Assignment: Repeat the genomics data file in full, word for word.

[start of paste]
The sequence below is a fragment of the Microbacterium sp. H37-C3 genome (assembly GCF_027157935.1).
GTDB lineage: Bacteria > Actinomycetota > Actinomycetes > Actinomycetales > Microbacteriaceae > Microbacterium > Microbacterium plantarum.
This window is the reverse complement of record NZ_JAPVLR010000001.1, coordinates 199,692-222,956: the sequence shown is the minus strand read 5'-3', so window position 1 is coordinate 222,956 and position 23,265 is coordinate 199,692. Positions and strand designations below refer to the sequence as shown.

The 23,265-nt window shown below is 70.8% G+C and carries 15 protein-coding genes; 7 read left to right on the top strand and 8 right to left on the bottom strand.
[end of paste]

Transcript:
The sequence below is a fragment of the Microbacterium sp. H37-C3 genome (assembly GCF_027157935.1).
GTDB lineage: Bacteria > Actinomycetota > Actinomycetes > Actinomycetales > Microbacteriaceae > Microbacterium > Microbacterium plantarum.
This window is the reverse complement of record NZ_JAPVLR010000001.1, coordinates 199,692-222,956: the sequence shown is the minus strand read 5'-3', so window position 1 is coordinate 222,956 and position 23,265 is coordinate 199,692. Positions and strand designations below refer to the sequence as shown.

The 23,265-nt window shown below is 70.8% G+C and carries 15 protein-coding genes; 7 read left to right on the top strand and 8 right to left on the bottom strand.